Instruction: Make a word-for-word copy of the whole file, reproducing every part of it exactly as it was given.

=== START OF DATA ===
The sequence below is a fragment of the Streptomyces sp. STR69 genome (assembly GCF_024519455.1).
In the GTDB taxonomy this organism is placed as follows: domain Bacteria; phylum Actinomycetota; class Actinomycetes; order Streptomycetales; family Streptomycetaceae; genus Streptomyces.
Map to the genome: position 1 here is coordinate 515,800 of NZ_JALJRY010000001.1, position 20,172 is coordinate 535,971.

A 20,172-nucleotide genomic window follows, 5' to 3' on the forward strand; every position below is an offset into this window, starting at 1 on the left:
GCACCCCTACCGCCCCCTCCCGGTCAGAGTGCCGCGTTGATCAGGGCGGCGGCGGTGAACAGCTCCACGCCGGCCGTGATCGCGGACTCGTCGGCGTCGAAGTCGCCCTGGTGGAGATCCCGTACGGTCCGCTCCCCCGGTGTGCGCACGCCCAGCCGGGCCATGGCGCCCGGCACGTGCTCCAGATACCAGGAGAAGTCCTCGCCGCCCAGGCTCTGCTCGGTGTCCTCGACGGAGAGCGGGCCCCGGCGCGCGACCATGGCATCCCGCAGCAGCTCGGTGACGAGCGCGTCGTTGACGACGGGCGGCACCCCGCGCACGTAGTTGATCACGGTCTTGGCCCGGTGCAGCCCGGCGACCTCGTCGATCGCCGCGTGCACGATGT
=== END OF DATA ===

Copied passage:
The sequence below is a fragment of the Streptomyces sp. STR69 genome (assembly GCF_024519455.1).
In the GTDB taxonomy this organism is placed as follows: domain Bacteria; phylum Actinomycetota; class Actinomycetes; order Streptomycetales; family Streptomycetaceae; genus Streptomyces.
Map to the genome: position 1 here is coordinate 515,800 of NZ_JALJRY010000001.1, position 20,172 is coordinate 535,971.

A 20,172-nucleotide genomic window follows, 5' to 3' on the forward strand; every position below is an offset into this window, starting at 1 on the left:
GCACCCCTACCGCCCCCTCCCGGTCAGAGTGCCGCGTTGATCAGGGCGGCGGCGGTGAACAGCTCCACGCCGGCCGTGATCGCGGACTCGTCGGCGTCGAAGTCGCCCTGGTGGAGATCCCGTACGGTCCGCTCCCCCGGTGTGCGCACGCCCAGCCGGGCCATGGCGCCCGGCACGTGCTCCAGATACCAGGAGAAGTCCTCGCCGCCCAGGCTCTGCTCGGTGTCCTCGACGGAGAGCGGGCCCCGGCGCGCGACCATGGCATCCCGCAGCAGCTCGGTGACGAGCGCGTCGTTGACGACGGGCGGCACCCCGCGCACGTAGTTGATCACGGTCTTGGCCCGGTGCAGCCCGGCGACCTCGTCGATCGCCGCGTGCACGATGT